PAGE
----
Based on the univariate and multivariate analyses, increased parity, large tumor size, clitoris-located lesion, and erythematous lesion were associated with increasing malignancy risk. One hypothesis of the pathogenesis of vulvar cancer is the exposure to the HPV . Multiparous women seem to have higher risk of HPV infection and may associated with increased chance of developing vulvar cancer. Interestingly, lesion at the clitoris was associated with increased malignancy risk. This finding may be explained by the anatomy of the clitoris. The clitoris is located at the crevices between labia minora and is not easily seen or palpated. Small benign lesion may quietly regress without any symptom. The lesions that can be detected by the woman herself generally progress for a while, which are more commonly seen in the malignancy than in the benign condition.
Seven hundred cases of vulvar lesions in a 14-year period were reviewed, focusing on the pathological diagnosis and clinicopathologic features. Therefore, it had few limitations as it was a retrospective study. Biopsy or operation was not performed in every patient. Moreover, the operation was tended to be withheld in cases with benign-looking lesion. However, these data are still useful for patient counseling and can be used as the baseline data for further researches of the vulvar lesion.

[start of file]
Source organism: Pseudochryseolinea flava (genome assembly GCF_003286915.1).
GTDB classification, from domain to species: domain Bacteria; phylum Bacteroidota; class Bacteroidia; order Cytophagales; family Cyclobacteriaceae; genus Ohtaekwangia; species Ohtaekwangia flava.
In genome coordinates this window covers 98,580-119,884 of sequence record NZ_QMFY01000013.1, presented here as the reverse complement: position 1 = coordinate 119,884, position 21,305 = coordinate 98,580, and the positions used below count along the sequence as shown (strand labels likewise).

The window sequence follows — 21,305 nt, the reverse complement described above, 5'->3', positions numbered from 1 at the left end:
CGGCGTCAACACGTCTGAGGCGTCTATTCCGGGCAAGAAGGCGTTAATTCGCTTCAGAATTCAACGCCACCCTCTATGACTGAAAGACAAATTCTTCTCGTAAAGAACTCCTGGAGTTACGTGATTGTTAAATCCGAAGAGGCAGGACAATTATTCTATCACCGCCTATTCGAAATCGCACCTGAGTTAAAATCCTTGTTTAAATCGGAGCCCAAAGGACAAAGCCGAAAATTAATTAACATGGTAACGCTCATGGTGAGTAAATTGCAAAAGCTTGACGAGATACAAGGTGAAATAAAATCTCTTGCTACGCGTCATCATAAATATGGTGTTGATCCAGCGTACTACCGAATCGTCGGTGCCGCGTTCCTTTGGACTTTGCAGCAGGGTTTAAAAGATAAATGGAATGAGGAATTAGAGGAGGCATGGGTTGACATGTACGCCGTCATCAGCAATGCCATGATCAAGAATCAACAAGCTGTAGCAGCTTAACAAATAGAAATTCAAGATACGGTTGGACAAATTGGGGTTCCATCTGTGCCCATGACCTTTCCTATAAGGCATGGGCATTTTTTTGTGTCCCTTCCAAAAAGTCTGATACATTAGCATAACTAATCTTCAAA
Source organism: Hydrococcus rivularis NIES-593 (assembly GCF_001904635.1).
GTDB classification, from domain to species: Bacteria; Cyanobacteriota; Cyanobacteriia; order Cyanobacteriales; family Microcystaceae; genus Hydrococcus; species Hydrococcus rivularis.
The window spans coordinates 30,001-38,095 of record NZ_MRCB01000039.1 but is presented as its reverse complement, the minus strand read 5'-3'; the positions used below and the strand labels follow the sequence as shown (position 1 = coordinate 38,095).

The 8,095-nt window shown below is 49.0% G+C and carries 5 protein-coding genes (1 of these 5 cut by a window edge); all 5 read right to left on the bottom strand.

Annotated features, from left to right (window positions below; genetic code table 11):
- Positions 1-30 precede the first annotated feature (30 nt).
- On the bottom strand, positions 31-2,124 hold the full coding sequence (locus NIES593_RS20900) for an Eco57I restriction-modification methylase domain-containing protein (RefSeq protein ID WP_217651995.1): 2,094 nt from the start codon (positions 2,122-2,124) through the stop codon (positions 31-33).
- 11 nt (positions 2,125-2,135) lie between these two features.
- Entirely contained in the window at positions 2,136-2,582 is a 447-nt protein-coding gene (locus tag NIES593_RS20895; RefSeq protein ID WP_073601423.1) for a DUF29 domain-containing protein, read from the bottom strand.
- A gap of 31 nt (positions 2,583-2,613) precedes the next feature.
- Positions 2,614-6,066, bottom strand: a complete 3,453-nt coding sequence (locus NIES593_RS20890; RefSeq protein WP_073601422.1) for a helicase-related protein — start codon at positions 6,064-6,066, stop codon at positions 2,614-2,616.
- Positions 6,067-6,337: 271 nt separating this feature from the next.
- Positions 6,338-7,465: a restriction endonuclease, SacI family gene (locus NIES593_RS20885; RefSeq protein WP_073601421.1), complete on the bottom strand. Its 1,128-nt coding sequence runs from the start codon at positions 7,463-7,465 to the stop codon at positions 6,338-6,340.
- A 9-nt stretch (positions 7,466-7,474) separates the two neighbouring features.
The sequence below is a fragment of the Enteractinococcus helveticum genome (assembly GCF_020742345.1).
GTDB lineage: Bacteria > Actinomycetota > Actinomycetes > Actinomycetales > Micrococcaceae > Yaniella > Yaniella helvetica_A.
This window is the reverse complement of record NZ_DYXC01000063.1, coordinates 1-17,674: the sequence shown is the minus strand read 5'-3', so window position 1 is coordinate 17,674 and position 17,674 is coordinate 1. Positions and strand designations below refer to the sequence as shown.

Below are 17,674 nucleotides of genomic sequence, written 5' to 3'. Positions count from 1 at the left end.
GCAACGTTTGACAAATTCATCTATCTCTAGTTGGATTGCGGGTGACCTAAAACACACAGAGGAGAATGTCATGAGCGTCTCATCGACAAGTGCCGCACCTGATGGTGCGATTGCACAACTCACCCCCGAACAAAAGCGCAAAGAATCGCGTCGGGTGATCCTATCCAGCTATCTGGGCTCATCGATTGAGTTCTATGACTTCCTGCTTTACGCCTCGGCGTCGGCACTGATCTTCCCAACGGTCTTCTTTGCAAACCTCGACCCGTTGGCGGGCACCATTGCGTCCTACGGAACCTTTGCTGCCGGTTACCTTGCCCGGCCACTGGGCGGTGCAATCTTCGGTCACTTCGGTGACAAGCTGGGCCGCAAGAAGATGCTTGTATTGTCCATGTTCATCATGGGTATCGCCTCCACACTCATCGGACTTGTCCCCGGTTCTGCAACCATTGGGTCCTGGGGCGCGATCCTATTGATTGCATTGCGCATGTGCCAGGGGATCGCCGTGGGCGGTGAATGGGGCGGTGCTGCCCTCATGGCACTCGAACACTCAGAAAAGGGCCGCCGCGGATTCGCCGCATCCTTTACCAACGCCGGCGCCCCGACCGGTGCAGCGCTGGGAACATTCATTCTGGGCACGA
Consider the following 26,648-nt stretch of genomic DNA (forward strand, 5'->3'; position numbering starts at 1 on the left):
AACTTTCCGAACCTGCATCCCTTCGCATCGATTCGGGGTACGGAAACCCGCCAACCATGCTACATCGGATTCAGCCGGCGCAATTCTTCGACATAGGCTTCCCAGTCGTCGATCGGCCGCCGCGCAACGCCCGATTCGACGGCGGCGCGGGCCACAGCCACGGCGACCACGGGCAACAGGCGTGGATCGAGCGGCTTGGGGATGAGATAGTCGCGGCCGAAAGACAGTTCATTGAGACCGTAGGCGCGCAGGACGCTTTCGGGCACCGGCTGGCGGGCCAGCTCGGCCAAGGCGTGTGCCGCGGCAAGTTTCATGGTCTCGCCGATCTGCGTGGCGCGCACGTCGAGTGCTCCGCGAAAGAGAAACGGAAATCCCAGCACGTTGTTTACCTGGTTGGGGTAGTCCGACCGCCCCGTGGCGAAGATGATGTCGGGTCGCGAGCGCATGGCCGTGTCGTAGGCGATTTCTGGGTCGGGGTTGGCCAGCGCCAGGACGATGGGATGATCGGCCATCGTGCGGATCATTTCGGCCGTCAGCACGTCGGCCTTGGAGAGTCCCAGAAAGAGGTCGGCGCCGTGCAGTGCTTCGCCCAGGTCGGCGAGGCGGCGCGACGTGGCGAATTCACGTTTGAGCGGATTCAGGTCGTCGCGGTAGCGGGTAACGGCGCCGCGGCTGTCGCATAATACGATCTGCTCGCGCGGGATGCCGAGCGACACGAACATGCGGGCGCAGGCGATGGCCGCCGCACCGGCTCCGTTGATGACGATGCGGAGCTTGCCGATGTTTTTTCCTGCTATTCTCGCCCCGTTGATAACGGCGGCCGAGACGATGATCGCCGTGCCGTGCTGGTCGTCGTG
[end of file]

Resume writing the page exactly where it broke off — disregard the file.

The proportion of malignant and premalignant lesions in overall vulvar specimens was 16.3% and 8.4%, respectively. Increased parity, large tumor size, clitoris-located lesion, and erythematous lesion were associated with increasing malignancy risk.
We did not receive any specific grant for this research from any funding agency in the public, commercial, or not-for-profit sectors.